Garry tells me that some of the corn plants in the fields have a little leaf damage from the frosty morning last week, but it looks like none were killed. A number of people in the village had potato plants turn black and wilt away from the frost, some about a foot high. A few, like Max Rudei, were lucky and had little damage from the frost. Garry tells me it was not frosty when he went outside that morning, then he watched it go from the roof of the car to the ground at 6 am. An hour later, it was gone, the damage done. Many people in the village have half their large garden in potatoes, so hopefully the plants grow back from underground. It is what they eat (and sometimes sell) to make it through the year.
Monday morning Garry went on his field crop tour with the students and he tells me that the crops are up well in every field except the corn field they plan to irrigate. Of course it was the last field of corn planted and the residual moisture in the ground from the winter is disappearing now. This is only the field they can irrigate because it is close to the irrigation water pipe. Garry and Max went over the plan for irrigating the field Monday night, they are hoping more corn may come up if it gets irrigated soon. They got some more of the equipment they needed yesterday, so watch for photos of the installation soon.
The corn will hopefully come up after getting some moisture in the ground if the seed has not sprouted, but if it has sprouted and then got dry and died, that means... replanting with the fancy expensive seed they bought for that field, I guess.
The irrigation project is courtesy of CRMF, the charitable organization John Wiens started for the school, they sent money to finance the equipment for the start up for this first 25-30 acres this year. The plan is that the crop on this field will be so much better than the non-irrigated fields, since every year the corn grows so well until we get that hot dry weather at some point in the summer and it stops growing. This will mean more profit to run the school, our main goal for the farm. Garry hopes to only grow irrigated corn at some point in the future, and grow more winter wheat, a better dry land crop, since it depends on the winter moisture for a lot of its growing.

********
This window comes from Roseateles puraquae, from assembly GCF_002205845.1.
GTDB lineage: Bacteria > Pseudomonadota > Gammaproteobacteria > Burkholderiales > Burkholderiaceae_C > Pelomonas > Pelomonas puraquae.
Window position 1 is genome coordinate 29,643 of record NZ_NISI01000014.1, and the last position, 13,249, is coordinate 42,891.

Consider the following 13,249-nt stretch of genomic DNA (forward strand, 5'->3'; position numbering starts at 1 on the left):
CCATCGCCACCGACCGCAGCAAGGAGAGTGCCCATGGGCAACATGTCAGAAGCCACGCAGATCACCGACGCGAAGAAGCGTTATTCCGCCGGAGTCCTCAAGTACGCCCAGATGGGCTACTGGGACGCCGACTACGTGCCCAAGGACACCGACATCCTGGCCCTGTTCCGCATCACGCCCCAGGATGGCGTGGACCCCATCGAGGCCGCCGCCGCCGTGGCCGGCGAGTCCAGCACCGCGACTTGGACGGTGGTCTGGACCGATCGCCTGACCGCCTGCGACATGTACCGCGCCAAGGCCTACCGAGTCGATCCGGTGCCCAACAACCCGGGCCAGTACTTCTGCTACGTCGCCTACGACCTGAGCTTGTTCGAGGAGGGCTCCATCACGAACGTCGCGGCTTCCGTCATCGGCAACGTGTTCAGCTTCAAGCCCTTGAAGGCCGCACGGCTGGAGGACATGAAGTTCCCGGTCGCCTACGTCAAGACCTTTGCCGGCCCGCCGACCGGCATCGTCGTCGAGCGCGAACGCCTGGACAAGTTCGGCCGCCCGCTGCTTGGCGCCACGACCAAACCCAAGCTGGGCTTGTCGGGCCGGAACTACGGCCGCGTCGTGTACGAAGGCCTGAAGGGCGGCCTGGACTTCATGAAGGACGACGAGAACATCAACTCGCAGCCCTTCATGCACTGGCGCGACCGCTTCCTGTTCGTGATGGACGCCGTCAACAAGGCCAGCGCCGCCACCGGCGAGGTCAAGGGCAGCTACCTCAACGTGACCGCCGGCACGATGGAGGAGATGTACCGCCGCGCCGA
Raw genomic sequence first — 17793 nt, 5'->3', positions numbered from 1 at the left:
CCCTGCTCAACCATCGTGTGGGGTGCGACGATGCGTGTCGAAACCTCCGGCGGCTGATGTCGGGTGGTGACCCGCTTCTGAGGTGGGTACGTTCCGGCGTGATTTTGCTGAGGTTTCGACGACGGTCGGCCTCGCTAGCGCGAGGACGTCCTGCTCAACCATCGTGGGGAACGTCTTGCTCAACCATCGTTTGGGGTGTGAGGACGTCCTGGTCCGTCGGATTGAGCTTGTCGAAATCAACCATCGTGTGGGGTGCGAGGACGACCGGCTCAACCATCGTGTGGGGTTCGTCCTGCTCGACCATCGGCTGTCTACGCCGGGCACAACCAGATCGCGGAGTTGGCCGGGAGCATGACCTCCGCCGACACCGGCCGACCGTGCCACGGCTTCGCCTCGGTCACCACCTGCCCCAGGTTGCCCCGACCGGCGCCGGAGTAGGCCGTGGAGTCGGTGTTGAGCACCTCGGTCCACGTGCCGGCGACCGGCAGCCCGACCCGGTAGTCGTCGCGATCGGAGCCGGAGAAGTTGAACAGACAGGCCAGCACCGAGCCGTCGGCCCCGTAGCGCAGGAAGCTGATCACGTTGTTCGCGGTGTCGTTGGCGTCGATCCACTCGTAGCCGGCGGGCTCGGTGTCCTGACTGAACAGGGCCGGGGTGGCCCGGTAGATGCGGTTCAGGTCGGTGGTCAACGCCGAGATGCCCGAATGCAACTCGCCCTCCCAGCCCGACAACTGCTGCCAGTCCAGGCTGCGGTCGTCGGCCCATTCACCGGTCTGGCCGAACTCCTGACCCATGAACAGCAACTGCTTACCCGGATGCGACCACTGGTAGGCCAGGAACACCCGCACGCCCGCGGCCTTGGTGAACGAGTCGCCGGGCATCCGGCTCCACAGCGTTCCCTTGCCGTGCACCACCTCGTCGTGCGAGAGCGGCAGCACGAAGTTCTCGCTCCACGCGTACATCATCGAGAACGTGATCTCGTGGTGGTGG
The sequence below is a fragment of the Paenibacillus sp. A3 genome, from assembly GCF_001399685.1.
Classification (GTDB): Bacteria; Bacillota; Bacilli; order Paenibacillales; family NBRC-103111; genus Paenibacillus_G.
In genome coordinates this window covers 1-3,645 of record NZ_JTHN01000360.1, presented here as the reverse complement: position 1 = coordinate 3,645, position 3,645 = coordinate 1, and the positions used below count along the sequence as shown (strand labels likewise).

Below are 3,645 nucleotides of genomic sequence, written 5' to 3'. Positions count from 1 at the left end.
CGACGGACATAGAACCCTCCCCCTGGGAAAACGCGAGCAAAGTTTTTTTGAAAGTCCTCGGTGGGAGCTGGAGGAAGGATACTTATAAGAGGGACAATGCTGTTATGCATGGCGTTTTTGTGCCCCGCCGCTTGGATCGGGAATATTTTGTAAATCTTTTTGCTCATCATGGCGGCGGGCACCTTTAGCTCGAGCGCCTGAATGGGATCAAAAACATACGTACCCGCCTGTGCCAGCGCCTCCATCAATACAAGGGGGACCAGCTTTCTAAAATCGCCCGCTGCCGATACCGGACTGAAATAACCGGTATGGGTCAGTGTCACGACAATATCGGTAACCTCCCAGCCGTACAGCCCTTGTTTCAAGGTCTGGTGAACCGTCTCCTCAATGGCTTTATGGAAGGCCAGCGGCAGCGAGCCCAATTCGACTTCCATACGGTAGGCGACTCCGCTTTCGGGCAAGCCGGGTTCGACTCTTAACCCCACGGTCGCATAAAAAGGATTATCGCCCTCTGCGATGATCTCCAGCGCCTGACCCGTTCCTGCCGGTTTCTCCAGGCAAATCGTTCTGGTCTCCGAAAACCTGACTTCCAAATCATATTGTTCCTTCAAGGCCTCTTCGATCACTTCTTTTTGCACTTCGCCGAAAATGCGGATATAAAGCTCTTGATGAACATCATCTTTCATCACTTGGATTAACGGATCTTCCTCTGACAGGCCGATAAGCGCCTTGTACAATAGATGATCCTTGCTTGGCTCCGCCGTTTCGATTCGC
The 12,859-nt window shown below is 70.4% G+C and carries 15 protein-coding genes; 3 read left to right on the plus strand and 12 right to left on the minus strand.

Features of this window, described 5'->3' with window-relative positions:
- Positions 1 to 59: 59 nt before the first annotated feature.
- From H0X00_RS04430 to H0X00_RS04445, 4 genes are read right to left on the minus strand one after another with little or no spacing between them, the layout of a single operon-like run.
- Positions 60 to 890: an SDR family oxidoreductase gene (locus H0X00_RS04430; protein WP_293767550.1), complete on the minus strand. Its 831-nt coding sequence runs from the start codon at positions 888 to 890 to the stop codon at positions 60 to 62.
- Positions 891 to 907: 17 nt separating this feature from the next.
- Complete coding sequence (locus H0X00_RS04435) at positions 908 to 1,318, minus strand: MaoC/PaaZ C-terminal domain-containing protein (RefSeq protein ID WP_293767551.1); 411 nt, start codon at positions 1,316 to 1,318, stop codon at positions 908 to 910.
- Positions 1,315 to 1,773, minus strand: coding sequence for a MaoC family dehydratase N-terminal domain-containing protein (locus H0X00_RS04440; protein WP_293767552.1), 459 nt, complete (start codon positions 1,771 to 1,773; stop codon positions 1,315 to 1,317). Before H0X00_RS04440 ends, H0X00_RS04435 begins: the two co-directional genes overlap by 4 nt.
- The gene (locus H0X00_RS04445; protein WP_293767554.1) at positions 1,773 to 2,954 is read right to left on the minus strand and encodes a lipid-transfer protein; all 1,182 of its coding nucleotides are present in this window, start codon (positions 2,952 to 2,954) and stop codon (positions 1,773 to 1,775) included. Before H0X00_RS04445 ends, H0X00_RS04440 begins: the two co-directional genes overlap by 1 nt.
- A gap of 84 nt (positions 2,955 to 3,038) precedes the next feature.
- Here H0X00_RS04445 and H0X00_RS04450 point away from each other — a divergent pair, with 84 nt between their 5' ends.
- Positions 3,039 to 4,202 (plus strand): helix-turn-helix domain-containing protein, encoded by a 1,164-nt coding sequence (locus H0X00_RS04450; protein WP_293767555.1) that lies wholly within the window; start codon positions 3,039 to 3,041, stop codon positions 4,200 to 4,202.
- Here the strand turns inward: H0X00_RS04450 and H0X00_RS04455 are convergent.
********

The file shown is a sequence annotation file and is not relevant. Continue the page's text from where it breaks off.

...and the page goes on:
Garry plans to turn some of the wheat this spring into silage for the cows to eat until the corn is ready to make silage this summer. Nutritionally it is similar for feeding the cows, and unfortunately we have run out of corn silage to feed them this year. We may plan on feeding them more wheat silage in future years if we grow more wheat, so it will be a practice run on making and feeding it. We have to wait until the grain starts forming for the best silage, so it will be a few weeks before it happens.
|Anton using the arm strong method of moving alfalfa|
from the wagon to the TMR mixer
|Putting corn in the bin|
On Monday and Tuesday the guys refilled the bin that the whole grain is in upstairs in the barn. The bucket brigade that we used to do this with has been replaced by an auger that came in the container, so it is an easier job now, requiring less guys.
Of course we are very close to haying time now. Last week the alfalfa was almost tall enough to cut, so they could start soon, if the wet weather doesn't materialize. Of course, Garry says that you can never complain if it's raining in Ukraine when you are a farmer.
The weather forecast is calling for more wet weather, let's hope it's actual rain that helps the crops. Monday afternoon Garry got his water line ready to more easily water the garden (with a sprinkler) and replanted his two rows of sweet corn in the garden. Only 3 corn plants had come up, more due to bugs (worms) than the dry weather however. Garry dug some up to look at them and they had holes in. We seem to have this problem every spring. The neighbor told him to buy some good insecticide.
The garden got a good soaking yesterday with the sprinkler and the irrigation water, hopefully the rest of my seeds come up now. If not I may be replanting more stuff too. Maybe I should dig the beans up and look at them like Garry does with his corn.